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Sunday, February 16, 2014
Intel Descibes "Non-Wearable" Internet of Things
Although there's no doubt wearables is a big space, Intel sees another space that might be as equally disruptive as smart wearable technologies - a space made of smart things that are fixed in place and not carried or worn.
In what Intel calls a "smart fixture" space, Intel AppUp Developer Community Manager Bob Duffy envisions the development of a Smart Table, a Smart Door, or Door Lock and a Smart Bulb.
The Microsoft Surface table is an example of a smart tables. However, we will probably don't need to create a table top screen to create a smart table. According to Intel, the table may just need some active motion or IR sensors and wifi to deliver a lot of value. The table uses IR scanning to detect if humans are at the table and where they are, while NFC & Bluetooth technology would be used to detect if there were devices on or near the table and pair with the table to get data.
Key use of the technology can make devices near or around the table aware of what other people and devices are at the table and where they are. The table would simply make available this information for apps to leverage.
A Smart table could be also used as a virtual board for games.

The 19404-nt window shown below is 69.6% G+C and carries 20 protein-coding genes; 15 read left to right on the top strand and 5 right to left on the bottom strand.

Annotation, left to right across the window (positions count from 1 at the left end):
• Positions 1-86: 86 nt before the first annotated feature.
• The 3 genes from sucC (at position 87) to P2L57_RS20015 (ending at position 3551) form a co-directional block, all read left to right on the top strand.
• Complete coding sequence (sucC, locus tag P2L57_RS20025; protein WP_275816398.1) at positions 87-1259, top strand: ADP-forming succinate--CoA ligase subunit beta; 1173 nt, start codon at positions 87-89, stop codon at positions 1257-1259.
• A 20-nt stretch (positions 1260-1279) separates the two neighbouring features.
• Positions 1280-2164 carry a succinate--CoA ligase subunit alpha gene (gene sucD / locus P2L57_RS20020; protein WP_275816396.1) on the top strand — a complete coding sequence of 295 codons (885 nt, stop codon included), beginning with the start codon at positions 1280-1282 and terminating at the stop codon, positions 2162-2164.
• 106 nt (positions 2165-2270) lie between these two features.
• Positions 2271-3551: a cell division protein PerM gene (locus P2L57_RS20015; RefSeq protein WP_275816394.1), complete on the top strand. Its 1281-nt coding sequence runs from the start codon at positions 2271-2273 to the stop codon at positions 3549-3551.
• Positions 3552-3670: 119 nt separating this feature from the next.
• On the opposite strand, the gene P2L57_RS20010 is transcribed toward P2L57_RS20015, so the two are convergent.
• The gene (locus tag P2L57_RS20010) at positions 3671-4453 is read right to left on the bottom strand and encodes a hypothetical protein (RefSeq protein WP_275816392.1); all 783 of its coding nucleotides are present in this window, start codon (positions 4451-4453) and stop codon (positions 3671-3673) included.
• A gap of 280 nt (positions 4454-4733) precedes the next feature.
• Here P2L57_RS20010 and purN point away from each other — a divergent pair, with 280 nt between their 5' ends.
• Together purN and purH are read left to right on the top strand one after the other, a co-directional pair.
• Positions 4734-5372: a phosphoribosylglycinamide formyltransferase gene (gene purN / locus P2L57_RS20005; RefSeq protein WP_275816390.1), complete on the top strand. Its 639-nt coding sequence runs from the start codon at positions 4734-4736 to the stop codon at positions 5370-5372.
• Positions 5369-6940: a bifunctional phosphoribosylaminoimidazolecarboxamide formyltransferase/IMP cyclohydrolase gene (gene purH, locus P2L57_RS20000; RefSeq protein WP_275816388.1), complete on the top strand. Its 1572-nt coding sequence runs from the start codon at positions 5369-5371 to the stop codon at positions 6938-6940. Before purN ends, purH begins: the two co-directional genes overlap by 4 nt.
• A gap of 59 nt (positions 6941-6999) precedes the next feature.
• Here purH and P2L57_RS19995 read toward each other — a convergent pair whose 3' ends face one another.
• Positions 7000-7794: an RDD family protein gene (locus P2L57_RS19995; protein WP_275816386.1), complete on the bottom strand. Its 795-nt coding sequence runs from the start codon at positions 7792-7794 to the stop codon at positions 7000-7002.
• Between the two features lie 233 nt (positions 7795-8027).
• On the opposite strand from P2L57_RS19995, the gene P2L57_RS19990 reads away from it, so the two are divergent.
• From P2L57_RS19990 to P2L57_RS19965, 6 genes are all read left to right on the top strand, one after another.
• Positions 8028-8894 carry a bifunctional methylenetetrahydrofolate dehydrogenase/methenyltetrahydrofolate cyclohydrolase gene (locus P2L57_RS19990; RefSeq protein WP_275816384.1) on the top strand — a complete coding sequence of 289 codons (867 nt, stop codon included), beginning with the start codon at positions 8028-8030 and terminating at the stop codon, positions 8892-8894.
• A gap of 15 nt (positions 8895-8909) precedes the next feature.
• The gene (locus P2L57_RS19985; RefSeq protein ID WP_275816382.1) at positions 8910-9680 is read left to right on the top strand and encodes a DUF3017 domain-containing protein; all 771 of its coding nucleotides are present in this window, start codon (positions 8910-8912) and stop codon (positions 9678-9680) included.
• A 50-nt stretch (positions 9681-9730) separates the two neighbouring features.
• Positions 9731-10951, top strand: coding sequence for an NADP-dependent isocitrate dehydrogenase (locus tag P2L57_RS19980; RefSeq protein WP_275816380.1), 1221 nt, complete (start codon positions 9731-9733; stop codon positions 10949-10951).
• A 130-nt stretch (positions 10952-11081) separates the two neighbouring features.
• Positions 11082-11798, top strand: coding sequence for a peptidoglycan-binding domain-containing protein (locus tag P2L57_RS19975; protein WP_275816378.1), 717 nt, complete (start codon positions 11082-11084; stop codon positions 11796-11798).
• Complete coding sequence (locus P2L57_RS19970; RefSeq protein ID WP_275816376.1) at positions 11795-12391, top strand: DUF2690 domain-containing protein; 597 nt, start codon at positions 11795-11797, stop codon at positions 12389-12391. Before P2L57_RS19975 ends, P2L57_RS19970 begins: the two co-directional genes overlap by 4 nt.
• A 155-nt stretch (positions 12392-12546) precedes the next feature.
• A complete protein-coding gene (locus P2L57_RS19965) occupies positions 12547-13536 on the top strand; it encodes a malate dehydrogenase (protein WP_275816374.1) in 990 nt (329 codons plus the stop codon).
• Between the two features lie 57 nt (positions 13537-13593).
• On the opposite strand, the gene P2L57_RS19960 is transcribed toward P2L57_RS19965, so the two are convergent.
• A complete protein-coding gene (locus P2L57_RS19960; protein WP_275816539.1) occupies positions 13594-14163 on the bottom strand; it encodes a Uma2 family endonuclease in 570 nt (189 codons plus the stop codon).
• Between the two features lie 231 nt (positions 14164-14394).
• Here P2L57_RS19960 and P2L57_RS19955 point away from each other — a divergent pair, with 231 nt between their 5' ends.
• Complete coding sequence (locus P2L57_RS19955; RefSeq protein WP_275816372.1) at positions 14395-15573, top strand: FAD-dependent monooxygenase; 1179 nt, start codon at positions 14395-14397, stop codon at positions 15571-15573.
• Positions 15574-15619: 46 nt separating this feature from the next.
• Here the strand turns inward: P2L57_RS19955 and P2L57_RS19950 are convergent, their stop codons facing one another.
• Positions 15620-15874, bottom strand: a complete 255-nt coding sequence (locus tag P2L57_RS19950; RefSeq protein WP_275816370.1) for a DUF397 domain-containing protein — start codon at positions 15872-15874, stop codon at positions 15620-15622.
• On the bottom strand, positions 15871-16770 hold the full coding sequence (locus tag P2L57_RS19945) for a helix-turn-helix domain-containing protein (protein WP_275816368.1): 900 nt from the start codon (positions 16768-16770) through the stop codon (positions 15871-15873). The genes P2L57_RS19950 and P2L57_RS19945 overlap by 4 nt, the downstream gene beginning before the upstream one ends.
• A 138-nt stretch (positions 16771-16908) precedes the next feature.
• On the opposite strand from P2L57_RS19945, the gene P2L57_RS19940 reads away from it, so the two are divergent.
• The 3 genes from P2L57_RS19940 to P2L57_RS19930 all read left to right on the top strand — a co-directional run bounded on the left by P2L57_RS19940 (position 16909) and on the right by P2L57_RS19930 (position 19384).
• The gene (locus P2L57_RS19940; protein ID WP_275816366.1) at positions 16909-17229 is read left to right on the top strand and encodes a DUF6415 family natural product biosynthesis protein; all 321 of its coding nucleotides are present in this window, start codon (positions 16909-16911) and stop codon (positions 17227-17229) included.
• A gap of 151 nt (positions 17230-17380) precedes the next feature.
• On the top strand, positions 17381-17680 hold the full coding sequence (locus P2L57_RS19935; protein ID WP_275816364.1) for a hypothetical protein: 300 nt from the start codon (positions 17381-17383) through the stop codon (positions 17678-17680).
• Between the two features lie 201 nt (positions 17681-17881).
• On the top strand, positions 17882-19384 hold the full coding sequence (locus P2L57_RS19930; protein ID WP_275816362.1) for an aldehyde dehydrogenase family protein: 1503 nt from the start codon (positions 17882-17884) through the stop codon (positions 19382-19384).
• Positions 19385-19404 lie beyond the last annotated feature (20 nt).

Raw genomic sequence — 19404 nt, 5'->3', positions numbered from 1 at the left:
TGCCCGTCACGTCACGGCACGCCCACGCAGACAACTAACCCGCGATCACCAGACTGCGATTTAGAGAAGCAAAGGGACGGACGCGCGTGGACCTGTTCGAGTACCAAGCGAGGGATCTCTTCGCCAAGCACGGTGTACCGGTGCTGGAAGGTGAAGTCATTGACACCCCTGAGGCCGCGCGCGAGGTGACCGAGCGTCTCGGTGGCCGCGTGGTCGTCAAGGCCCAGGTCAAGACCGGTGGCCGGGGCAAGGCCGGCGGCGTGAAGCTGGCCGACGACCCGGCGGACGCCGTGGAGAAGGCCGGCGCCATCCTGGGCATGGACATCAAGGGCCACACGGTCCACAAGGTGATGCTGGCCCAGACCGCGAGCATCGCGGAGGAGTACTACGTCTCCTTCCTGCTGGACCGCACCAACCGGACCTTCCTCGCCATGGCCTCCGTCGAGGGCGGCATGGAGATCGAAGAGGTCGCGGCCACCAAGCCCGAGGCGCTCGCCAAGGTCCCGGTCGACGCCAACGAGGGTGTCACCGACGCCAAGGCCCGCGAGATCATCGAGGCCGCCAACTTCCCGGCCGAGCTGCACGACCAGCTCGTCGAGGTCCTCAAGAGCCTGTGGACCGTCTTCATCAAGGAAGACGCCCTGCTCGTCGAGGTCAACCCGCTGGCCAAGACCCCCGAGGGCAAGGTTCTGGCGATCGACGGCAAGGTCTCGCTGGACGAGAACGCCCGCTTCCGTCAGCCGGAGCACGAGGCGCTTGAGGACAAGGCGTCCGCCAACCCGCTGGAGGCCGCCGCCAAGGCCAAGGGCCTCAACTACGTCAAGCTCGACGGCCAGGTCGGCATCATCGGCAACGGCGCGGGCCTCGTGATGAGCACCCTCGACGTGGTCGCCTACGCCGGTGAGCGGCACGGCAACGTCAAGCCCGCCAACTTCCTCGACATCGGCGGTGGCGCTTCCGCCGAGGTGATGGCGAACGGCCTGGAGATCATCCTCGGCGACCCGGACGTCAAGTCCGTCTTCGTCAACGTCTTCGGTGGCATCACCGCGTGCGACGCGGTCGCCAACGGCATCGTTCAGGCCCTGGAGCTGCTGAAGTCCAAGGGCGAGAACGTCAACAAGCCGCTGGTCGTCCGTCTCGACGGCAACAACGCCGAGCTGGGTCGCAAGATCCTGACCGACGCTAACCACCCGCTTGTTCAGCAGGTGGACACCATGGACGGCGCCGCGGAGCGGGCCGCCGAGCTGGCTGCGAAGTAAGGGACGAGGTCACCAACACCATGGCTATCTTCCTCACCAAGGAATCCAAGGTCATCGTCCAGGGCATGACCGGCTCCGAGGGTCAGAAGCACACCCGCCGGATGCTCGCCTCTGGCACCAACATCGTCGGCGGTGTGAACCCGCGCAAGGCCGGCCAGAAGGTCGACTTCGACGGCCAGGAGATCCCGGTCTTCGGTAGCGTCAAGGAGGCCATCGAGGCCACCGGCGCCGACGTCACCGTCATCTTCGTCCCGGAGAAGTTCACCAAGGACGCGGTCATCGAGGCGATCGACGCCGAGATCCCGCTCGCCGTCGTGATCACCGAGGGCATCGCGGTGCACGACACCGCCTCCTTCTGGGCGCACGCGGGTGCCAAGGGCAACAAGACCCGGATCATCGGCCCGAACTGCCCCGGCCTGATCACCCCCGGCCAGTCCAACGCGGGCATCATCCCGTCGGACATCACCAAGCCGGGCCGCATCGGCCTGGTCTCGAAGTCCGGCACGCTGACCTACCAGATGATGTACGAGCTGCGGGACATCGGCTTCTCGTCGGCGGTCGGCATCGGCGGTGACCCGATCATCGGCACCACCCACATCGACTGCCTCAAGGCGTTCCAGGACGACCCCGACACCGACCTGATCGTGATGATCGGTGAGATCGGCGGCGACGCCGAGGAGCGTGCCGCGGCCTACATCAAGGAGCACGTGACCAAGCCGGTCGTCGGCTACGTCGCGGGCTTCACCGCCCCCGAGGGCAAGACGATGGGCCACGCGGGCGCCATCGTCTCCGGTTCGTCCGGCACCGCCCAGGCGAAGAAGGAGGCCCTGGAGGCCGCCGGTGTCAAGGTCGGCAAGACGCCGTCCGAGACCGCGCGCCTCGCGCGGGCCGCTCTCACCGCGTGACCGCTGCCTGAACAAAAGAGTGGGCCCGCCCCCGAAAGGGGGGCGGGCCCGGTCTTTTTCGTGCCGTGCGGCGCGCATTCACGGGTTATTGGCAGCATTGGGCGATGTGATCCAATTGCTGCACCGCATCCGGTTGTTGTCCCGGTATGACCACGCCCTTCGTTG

Players can assemble at the table; as they do, they are asked on their devices if they want to join the game. The game immediately adds the players, monitoring the location of the player. If a player leaves the table, the app shares that the player has left. Tablets can be placed flat on the table to create the board game space. If you add more tablets, the table is aware that more tablets have been added and where they are to expand the game space across the tablets added to the table. When it's a players turn the game board will automatically rotate to the current players position at the table.
When sitting at a table, apps will let you know who is with you at a table and give you the option to share photos, content directly with the people you are having a conversation with.
The table could also see the body positions and arm movements of each person at the table and feed that to devices that may not have full view of the user.
To get an understanding of a Smart Door, think about how a door works at a hotel room. The lock is automated based on an electronic key. What if you assigned mobile phone numbers as keys. Thus, when the right SIM card gets near your door it unlocks.
With a smart door, if you need to let a plumber in, its as simple as texting his phone. Need to take away a key from an ex? Just remove their permissions. Your phone or wearables can ring or buzz rather than the door bell, and people who dropped by while you were gone can be captured by webcam with a text alert to let you know someone was there.
According to Duffy, perhaps the biggest area of opportunity is in the smart light bulb. With smart bulbs, every corner of the world would be not only illuminated, it could be sensed, and processed. Add infrared, add cameras, add WiFi, NFC, etc. So wherever there is a light bulb you would have something that can sense if something is near, process its shape, and know if a human is approaching or where in a human is. The Smart light bulb would also adjust light based upon proximity of what is near or approaching it, turn on a camera and take pictures or video as needed. And of course, it would send data to other systems to react to what a lightbulb is sensing.
All of these technologies can interact and add value to smart wearables and visa versa.